Once is a lovely, wistful little musical that could charm the birds from the trees, so it could. It certainly had the audience entranced at the performance I saw.

Based on John Carney’s low-budget 2006 film starring Glen Hansard and Marketa Irglova, who also wrote the songs, it maintains the bittersweet, understated feel of the movie but has enough added brio to really shine on stage.

Winner of eight Tony Awards including Best Musical when it opened on Broadway in 2012, the Australian production is co-produced by John Frost with the Melbourne Theatre Company.

As soon as you enter the auditorium you are swept up into the world of the piece. Several performers are already on stage making music and dancing, joined by various members of the audience who hang around, drink in hand, as if at an impromptu ceilidh in an Irish pub. Then, before we know it, we are into the action of the piece.

Set in Dublin, Once tells the story of an Irish Guy and Czech Girl (we never learn their names). They meet when she passes him busking on the street, howling a song in anger and pain. She recognises some kind of kindred spirit in him. Both are musicians (she plays piano) and both are dealing with difficult, unresolved relationships.

Disillusioned, he is on the verge of giving up music but over the next five days she badgers and cajoles him into recording an album. He meets her mother, daughter and friends – who support him on the album – and as they bond over music, love quietly blooms between them. But it is not destined to be.

Bob Crowley’s set design is an old-style pub with walls covered by framed, tarnished mirrors. A hidden walkway over the top is used for brief scenes when the Guy and Girl escape town. Other than that different locations are suggested with little more than the odd prop moved quickly into place.

The lo-tech nature of the staging adds to the charm. The busking scene segues into a hoover repair shop simply by someone pushing a vacuum cleaner across the stage to Girl, for example. It looks deceptively simple but director John Tiffany has done an ingenuous job of keeping the action flowing in ways that are inventive and often witty.

The direction is complemented by Steven Hoggett’s stunning movement – which isn’t dancing in the ‘big-production-number’ way of many musicals. Instead it combines dancing that emerges directly from the story with more gestural movement that feels deeply imbued with emotion.

Tiffany and Hoggett collaborated on Black Watch, the superb National Theatre of Scotland production seen at the 2008 Sydney Festival, and their work is just as special here.

The cast of Once.  Photo: Jeff Busby

The cast of Once. Photo: Jeff Busby

The songs, which combine a Celtic folksy feel with light pop-rock and gorgeous ballads, spring naturally from the action and seduce with their infectious, lilting rhythms. They include the haunting Academy Award-winning song Falling Slowly.

The fact that the music is performed by the cast, all of whom play instruments (fiddle, guitar, cello, mandolin, drums etc) and most of whom rarely leave the stage, also adds to the charm of the show.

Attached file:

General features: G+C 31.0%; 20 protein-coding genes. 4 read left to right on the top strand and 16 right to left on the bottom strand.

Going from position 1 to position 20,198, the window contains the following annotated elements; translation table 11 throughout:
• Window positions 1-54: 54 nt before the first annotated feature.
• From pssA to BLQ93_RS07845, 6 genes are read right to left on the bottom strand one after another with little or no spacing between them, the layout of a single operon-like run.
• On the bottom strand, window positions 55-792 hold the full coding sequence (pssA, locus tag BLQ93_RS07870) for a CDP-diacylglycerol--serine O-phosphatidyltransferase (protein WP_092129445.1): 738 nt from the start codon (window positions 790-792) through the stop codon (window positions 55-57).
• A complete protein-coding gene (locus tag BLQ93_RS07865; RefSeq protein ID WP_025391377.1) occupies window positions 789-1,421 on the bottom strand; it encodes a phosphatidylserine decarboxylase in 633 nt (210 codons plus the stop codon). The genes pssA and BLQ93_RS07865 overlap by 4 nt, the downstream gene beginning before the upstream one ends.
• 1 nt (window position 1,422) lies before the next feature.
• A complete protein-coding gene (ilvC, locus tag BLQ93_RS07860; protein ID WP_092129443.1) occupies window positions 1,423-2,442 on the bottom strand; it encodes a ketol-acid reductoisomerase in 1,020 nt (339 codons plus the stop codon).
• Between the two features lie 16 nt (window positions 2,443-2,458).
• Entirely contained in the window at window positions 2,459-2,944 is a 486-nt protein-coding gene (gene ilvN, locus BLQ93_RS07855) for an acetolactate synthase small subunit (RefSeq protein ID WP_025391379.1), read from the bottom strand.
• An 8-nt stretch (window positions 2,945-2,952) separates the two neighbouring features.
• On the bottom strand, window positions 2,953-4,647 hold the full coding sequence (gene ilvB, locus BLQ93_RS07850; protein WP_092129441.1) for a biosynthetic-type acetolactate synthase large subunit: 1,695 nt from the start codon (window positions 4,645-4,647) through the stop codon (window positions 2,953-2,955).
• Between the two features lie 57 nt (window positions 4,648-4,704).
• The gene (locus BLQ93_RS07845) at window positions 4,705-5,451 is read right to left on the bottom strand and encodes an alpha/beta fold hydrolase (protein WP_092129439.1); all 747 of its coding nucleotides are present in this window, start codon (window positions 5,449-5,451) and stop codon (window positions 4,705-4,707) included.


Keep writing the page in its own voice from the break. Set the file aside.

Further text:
Enda Walsh’s book manages to include sentiment without becoming sentimental and offsets it with lots of humour, from the straight-talking bluntness of Girl to the slapstick humour of her manic drummer friend. When Guy sings a song in the pub, introducing it as one that he wrote, someone in the crowd groans “Aw, fuck.”

The use of surtitles is also cleverly done. Most of the dialogue between the Czech characters is conducted in English with Czech surtitles, but occasionally they speak Czech with English surtitles. It’s a neat touch and used in just the right way.

The production has been beautifully cast. Madeleine Jones (best known in Sydney as a straight actor for companies including Sport for Jove and pantsguys) is gorgeous as Girl, underpinning her pugnacious, straight-speaking feistiness with plenty of heart. Her comic timing is great and she has a lovely voice.

Tom Parsons (who is a British actor) captures Guy’s lanky, slightly daggy-shaggy quality but also conveys his soulfulness and pain, and he sings with a heartfelt rawness. The chemistry between them is tangible and when they sing and make music together it’s magic.

There’s a terrific supporting cast. Amy Lehpamer exudes great energy and zesty charisma as the fiddle-playing, sassy Reza (one of Girl’s Czech friends). Colin Dean is very funny as the grouchy music shop owner Billy who hankers after Girl, as is Susan-ann Walker as Girl’s mother, Brent Hill as Czech drummer Svec, and Anton Berezin as the bank manager with musical aspirations.

The ending is bittersweet. The unfulfilled love story gives the piece an air of melancholy but both Girl and Guy have been reinvigorated by their relationship, while the friendships that blossom – even between the initially hostile Billy and the bank manager – are uplifting. Somehow it all feels real: some things work out, some don’t but that’s life.

A paen to the power of music and the importance of friendship, Once creeps gently up on you and plays with your heartstrings. I must admit I didn’t expect to be so moved by it but I went home enchanted.

Once is at Melbourne’s Princess Theatre until December 31. Bookings: ticketmaster.com.au